To The Pointwith Boris Bozic
Commentary, Opinions, Thoughts and Discussion on Current Events, Politics and The Mortgage Industry

5 Comments Canada Housing: Correction vs. Bust – Let the Finger Pointing Begin

Article written by Boris Bozic on the 27 Sep 2012 in Canada,Current Events

canada-housing-marketOne doesn’t have to be an expert in the real estate market to grasp that there’s something different in the market today.  Call it what you will, a sense, intuition or just plain old gut feel but there’s little doubt that things are changing.  The only question that remains is the degree of change?

Here are the facts as we know it:

  • Home sales have dropped month over month by 5.8%, which is the biggest monthly drop in two years
  • Number of newly listed homes is down 1.7% month over month
  • Greater Vancouver Real Estate Board states that re-sales were down 30.7% as compared to August 2011.
  • Toronto Real Estate Board states re-sales were down 12.5% as compared to August 2011
  • According to the August 2012 CMHC quarterly report, second quarter insured mortgages unit volumes were down 25%

Indeed, things are different today.  The data speaks for itself, and the debate today has been reduced to correction versus bust.  I think it is far too early to come to come to any final conclusion but that will not stop stakeholders and the press from jumping into the debate. This issue is way too sexy to resist, and there’s a lot on the line for our economy and policy makers.  I came across an interesting quote from Wayne Moen, President of CREA., “August’s sales figures will no doubt provide comfort to policymakers, providing the first clear indication that the recent changes to mortgage regulations aimed at cooling the market are working as intended”. Very eloquent but policymakers may find the end result as comfortable a slipping into a pair of size 34 jeans, when you’re a size 38!  Policymakers insisted the most recent changes to mortgage rules targeted the tail end of the credit curve; therefore, the overall impact to the market would be marginal.   Nothing about the statistics indicates marginal, and I suspect home owners in Vancouver and those in the mortgage industry would agree.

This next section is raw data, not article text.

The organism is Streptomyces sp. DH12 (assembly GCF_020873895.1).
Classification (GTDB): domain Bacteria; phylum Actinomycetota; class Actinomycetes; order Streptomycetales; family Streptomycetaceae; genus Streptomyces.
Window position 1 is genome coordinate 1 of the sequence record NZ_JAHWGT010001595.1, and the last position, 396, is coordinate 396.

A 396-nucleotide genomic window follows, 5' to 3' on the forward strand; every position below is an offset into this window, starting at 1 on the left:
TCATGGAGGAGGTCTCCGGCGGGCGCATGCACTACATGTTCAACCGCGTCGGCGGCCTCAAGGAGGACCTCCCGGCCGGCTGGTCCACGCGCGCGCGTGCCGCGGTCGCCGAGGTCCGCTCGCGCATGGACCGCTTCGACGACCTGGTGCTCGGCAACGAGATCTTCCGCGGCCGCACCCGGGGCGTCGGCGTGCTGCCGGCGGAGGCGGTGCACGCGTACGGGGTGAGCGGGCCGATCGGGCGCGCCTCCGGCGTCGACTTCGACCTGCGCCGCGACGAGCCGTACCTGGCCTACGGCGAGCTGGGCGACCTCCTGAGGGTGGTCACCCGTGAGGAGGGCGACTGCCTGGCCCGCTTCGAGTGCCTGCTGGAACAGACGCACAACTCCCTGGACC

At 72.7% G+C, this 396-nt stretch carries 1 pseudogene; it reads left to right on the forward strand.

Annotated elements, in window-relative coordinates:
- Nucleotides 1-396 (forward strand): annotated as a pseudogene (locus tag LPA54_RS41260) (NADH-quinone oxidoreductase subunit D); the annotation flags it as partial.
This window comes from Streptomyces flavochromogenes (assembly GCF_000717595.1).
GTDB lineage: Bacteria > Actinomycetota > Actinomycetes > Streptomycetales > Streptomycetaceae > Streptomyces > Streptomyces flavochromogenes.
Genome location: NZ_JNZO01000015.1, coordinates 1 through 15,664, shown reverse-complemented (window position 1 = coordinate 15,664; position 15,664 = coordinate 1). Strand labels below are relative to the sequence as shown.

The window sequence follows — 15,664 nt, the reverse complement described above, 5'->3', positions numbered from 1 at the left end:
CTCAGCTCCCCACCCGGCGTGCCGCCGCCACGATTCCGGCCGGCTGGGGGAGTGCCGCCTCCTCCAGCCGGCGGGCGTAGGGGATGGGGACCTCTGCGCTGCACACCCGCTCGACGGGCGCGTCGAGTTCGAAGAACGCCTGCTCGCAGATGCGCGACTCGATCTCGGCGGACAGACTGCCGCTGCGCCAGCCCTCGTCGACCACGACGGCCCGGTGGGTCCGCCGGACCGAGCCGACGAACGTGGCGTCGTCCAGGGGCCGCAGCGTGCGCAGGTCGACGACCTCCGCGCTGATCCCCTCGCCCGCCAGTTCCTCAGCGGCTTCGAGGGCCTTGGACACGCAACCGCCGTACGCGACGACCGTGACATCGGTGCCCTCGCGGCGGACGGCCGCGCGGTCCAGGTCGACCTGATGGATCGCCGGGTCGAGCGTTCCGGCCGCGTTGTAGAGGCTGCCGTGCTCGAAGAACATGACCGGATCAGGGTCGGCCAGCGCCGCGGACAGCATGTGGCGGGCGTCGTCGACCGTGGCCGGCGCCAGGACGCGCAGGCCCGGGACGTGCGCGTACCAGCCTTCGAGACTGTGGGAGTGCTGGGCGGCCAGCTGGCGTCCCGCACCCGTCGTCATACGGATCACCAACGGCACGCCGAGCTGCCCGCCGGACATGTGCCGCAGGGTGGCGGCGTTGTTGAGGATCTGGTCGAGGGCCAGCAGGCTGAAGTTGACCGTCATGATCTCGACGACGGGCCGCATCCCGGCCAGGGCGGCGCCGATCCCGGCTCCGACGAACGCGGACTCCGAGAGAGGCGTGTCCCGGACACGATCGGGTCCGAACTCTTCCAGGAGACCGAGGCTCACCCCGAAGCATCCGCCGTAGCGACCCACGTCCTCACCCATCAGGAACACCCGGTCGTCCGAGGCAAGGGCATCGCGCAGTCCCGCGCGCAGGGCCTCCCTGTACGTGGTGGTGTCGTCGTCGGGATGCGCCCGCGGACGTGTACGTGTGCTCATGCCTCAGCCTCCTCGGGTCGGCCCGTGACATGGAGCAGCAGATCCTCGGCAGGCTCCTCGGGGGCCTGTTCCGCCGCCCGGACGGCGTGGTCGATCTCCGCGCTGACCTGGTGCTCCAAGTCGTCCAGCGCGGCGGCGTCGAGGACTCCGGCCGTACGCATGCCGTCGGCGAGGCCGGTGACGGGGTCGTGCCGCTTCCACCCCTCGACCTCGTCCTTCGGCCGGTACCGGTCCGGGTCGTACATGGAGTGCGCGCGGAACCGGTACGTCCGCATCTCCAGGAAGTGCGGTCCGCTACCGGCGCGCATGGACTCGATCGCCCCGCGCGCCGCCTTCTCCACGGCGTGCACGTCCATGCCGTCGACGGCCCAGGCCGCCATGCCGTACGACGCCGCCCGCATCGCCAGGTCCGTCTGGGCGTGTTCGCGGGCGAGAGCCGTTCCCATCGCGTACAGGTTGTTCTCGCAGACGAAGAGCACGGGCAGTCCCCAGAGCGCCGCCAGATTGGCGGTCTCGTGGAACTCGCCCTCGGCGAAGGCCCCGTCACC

Look for the Vancouver market place to garner special attention in the coming months.   As an example, “the housing market correction appears to be under way, driven by the sharp downturn in Vancouver”, according to TD’s Chief Economist, Craig Alexander.  He went on to say, “we expect the slowdown will become broader based following a fourth round of mortgage insurance regulation tightening by the federal government”.  The way I interpret this is what goes for Vancouver, also goes for the entire country.  And then there’s the obvious, if it all goes bad, you know who to blame. 

Until next time,




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Wayne Campbell, Invis-Prince George @Twitter ID Website Reply

And meanwhile, here in small-town Canada, house prices are up 20% from a year ago.

All the way to $250K for an average single family dwelling in a nice sub-division about 15 minutes from work; about $1,200 a month.

The blog was absolutely fantastic. Lot of great information which can be helpful in some or the other way. Keep updating the blog,looking forward for more contents. Great job, keep it up.

Sudip Adhikari @canmort Website Reply

Obviously – pointing figures would not work. The question is – “Did we hear any Plan-B?”

Rene Delgado @Twitter ID Website Reply

Great Blog….

Totally disagree with the TD economist. You can’t compare Vancouver (Victoria also fall under this) to the rest of the country.
You can’t tell me that if there is a bust that home prices in downtown toronto will be equally impacted to let’s say Etobicoke or Markham.

Also, out of the 250,000 immigrants to Canada, 100,000 settle into the GTA. We require 40,000 residences built every year. Back in 2008, when the markets crashed, and the US had the sub prime mortgage meltdown, Canadian Banks got worried and stopped lending for housing and construction, which caused the markets to slow down.
Once everyone got a chance to breath and saw that Canada was not impacted, the banks started lending again. However, during 2008, 2009 and 2010 we didn’t produce the amount of housing units required (short supply/high demand). We are still playing catch up. This is why we have only 1% vacancy in the rental market.

I believe that the slowdown/correction will be short lived and result in a shortfall of supply in units being built again, which will again cause a demand and raise prices back up again.

I do agree that prices are overinflated and will result in a correction.

That being said, I’ve been hearing about the condo bubble bust for over 10yrs. When the markets crashed in 2008 there was a correction. However, I believe the prices were back to their norms within 14mths.

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